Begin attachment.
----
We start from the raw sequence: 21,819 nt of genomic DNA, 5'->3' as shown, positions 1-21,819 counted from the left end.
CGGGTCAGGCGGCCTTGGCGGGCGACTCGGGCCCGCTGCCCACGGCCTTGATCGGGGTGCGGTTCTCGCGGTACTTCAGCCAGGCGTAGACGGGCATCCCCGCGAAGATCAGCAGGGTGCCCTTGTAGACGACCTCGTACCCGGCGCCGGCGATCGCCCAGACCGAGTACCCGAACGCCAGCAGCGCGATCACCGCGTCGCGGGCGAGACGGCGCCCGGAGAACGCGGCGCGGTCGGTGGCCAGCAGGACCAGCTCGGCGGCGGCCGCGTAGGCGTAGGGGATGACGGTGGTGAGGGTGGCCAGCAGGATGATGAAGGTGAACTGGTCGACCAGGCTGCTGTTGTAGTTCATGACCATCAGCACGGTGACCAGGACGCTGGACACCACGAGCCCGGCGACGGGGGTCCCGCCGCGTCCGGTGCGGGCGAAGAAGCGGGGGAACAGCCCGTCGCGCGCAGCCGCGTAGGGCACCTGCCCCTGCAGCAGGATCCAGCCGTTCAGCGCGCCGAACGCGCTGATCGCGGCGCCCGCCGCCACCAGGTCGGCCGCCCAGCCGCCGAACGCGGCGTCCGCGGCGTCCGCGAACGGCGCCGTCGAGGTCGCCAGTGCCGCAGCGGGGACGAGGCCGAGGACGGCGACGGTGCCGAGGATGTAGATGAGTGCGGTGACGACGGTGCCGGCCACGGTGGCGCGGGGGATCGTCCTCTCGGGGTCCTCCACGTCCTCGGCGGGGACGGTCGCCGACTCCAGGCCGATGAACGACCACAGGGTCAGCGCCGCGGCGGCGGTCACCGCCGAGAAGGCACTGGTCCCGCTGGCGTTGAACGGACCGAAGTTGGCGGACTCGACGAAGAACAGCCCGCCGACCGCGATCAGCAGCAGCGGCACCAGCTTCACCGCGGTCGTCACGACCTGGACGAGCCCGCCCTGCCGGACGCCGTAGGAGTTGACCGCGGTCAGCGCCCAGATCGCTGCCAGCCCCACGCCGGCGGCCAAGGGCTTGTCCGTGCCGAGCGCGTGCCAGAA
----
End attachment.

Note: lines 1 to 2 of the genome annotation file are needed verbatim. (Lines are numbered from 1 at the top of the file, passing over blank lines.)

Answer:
We start from the raw sequence: 21,819 nt of genomic DNA, 5'->3' as shown, positions 1-21,819 counted from the left end.
CGGGTCAGGCGGCCTTGGCGGGCGACTCGGGCCCGCTGCCCACGGCCTTGATCGGGGTGCGGTTCTCGCGGTACTTCAGCCAGGCGTAGACGGGCATCCCCGCGAAGATCAGCAGGGTGCCCTTGTAGACGACCTCGTACCCGGCGCCGGCGATCGCCCAGACCGAGTACCCGAACGCCAGCAGCGCGATCACCGCGTCGCGGGCGAGACGGCGCCCGGAGAACGCGGCGCGGTCGGTGGCCAGCAGGACCAGCTCGGCGGCGGCCGCGTAGGCGTAGGGGATGACGGTGGTGAGGGTGGCCAGCAGGATGATGAAGGTGAACTGGTCGACCAGGCTGCTGTTGTAGTTCATGACCATCAGCACGGTGACCAGGACGCTGGACACCACGAGCCCGGCGACGGGGGTCCCGCCGCGTCCGGTGCGGGCGAAGAAGCGGGGGAACAGCCCGTCGCGCGCAGCCGCGTAGGGCACCTGCCCCTGCAGCAGGATCCAGCCGTTCAGCGCGCCGAACGCGCTGATCGCGGCGCCCGCCGCCACCAGGTCGGCCGCCCAGCCGCCGAACGCGGCGTCCGCGGCGTCCGCGAACGGCGCCGTCGAGGTCGCCAGTGCCGCAGCGGGGACGAGGCCGAGGACGGCGACGGTGCCGAGGATGTAGATGAGTGCGGTGACGACGGTGCCGGCCACGGTGGCGCGGGGGATCGTCCTCTCGGGGTCCTCCACGTCCTCGGCGGGGACGGTCGCCGACTCCAGGCCGATGAACGACCACAGGGTCAGCGCCGCGGCGGCGGTCACCGCCGAGAAGGCACTGGTCCCGCTGGCGTTGAACGGACCGAAGTTGGCGGACTCGACGAAGAACAGCCCGCCGACCGCGATCAGCAGCAGCGGCACCAGCTTCACCGCGGTCGTCACGACCTGGACGAGCCCGCCCTGCCGGACGCCGTAGGAGTTGACCGCGGTCAGCGCCCAGATCGCTGCCAGCCCCACGCCGGCGGCCAAGGGCTTGTCCGTGCCGAGCGCGTGCCAGAA